Toxic masculinity madness in music and the media

by Katie Brownlee

“There’s so much joy to be had in playing with clothes. I’ve never thought too much about what it means—it just becomes this extended part of creating something”

“It’s pretty powerful and kind of extraordinary to see someone in his position redefining what it can mean to be a man with confidence,” says Olivia Wilde

Playtime With Harry Styles
BY HAMISH BOWLES
PHOTOGRAPHY BY TYLER MITCHELL
STYLED BY CAMILLA NICKERSON
November 13, 2020

The backlash that has evolved since Vogue released their December issue, featuring the acclaimed singer Harry Styles wearing a gorgeous blue ruffled, periwinkle Edwardian- Esque gown really begs the question: are we really as evolved a society as we claim to be or are we still swamped in a post-war world that heavily focuses on gender norms, roles and stereotypes?

Post War Britain hammered the ideals for women and men alike. The reason being? To ensure men obtain employment and women devalue themselves back into a domestic setting as housewives, or if there is a slight chance of gaining employment, lowly office roles as assistants and typists – this being so that there is large room for a masculine presence and representation in the industry. Industry, which for the most part of the war years was commanded by women. You’ve seen the old advertisements and the rhetoric before; even now ‘That’s why MUMS go to Iceland’. Why just ‘mums’?

Long gone are the days of androgyny amongst artists of the 70s; David Bowie, Freddie Mercury and Annie Lennox come to mind. Their style seemed a unique form to express emotion in music and a complete rebuke to mid-20th-century views of gender. 40, nearly 50 years on we still face the same obstacles of conservative thought. The tension on social media that I’ve seen telling Styles to ‘man up’, ‘grow some balls’ and so on so forth reinforces the cisgender stereotypes expected of men – toxic masculinity is a state of mind is it not so? It seems the only issue those had from Styles featuring on the cover was his lack of displaying his masculine attributes. Styles boldly made the choice to feature on the cover wearing that dress. For the reason of fashion and expressing his own style – which has proved too ‘modern’ and ‘obscure’ for conservative minds.

The image of Styles donning the gorgeous dress does depict a representation of the modernity of gender-fluidity and non-binary dressing. Looking at the image myself, I feel inclined to dote on Styles and his bravery – yet, what is it about a cisgender man wearing a dress that makes this a brave act? Is it brave because he has put himself in the firing line for right-wing champs? Conservative voices have flooded the media in rejection of Styles’ cover such as Candace Owens tweeting ‘bring back manly men’, illustrating the scope of toxic masculinity in our society.

Why there is such outrage at this seemingly fashionable move from Styles, we can only guess at. However, there is an urgent need for us to rebuke old fashioned post-war ideals of masculinity, femininity and gender in our society. There is no doubt that this is a generational disagreement. His cover has been attacked by the same concept installed by Post War children of ‘snowflakes’ that prods our generation whenever we move against outdated, traditional acts of our prescribed gender. As a straight, cisgender white woman about to enter my second decade, I have nothing opposing me other than my prescribed gender role. I ascribe to my gender by presenting myself as feminine and obtaining feminine features, which is entirely acceptable in the eyes of modern society. Styles’ act is a representation of empowerment not only amongst the LGBTQ+ community but also an act of empowerment amongst cisgender men such as himself to make bold choices without fear of being patronised or extinguished from older tropes of the generations before us that leads the voice of toxic masculinity. Born in 2001, I still remember the phrases ‘boys will be boys’ ‘boys don’t cry’ ‘you cry like a girl’ floating around my family members mouths at tea time. This attitude, I’ve come to realise in my late teens is severely damaging.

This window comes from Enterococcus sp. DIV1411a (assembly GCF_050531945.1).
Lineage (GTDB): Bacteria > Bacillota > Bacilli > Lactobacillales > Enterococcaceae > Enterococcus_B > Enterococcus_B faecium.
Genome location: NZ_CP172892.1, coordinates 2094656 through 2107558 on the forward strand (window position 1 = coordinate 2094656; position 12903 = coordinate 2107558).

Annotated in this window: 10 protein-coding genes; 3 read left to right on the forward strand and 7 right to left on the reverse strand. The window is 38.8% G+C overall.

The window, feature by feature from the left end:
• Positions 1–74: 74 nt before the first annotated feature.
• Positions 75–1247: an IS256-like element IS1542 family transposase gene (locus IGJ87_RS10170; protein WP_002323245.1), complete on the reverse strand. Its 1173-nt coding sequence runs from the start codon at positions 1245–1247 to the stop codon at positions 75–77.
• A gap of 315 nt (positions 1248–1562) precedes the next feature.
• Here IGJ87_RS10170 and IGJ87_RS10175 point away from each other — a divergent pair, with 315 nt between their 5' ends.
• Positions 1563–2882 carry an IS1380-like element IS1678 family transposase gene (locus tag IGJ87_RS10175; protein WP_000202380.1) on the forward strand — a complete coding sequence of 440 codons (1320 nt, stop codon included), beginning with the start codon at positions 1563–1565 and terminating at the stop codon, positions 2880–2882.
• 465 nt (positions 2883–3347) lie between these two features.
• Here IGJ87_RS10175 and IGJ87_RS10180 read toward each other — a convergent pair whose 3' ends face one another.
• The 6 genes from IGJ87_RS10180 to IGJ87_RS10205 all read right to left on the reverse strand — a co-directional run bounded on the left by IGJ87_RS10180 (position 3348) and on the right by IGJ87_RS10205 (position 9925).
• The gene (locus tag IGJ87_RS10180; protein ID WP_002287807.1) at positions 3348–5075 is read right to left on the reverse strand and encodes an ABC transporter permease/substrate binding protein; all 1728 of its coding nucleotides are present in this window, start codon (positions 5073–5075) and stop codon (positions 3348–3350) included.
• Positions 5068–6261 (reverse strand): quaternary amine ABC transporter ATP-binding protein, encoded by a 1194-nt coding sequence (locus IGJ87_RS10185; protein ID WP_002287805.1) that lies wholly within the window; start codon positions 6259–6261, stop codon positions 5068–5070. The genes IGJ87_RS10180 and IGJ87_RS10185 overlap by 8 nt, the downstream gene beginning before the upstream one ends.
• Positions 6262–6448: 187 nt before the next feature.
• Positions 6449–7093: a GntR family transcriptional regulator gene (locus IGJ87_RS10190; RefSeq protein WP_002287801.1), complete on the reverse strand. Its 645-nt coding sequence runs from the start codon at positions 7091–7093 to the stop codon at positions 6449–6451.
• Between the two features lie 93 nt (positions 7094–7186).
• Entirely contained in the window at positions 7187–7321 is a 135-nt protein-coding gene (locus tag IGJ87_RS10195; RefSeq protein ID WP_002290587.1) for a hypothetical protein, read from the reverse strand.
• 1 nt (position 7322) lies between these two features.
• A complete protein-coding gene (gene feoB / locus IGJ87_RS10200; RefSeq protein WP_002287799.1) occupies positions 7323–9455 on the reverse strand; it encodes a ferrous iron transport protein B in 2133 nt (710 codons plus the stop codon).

In an age of such development and social flux in the rejection of centuries of social norms, it seems that the outrage caused by a man wearing a dress for a magazine does not depict the ideals of post-war society, but embodies the Victorian stereotype of gender. We are still Victorian.

Whereas the recognised icons, Bowie, Mercury and Lennox had their share of comments on their outfit choices, the language of their music and their appearance, still TODAY, Styles is a subject of those comments. Why? Because our society is still in the mindset of endorsing what has been developed as traditional and condemning what is not. If we are more concerned with the methods of which Styles chooses to express his personal identity and style, and less concerned about the messages of love and resilience in his music then toxic masculinity wins.

Young men and women alike embrace the rap language of Post Malone instructing them on how he will ‘put that bitch pussy in a motherfucking body bag’ ( lyrics Over Now) rather than Styles’ message of ‘treat people with kindness’ ( lyrics TPWK). Toxic masculinity exists in the same scope of sexual assault and sexual violence – begging men to ascribe to these roles of macho, hyper-masculine qualities will lead to further inequality. I wonder if Post Malone is the ‘manly man’ Candace Owens and Rob Shapiro alike beg for our society rather than Styles and his Gucci dress.

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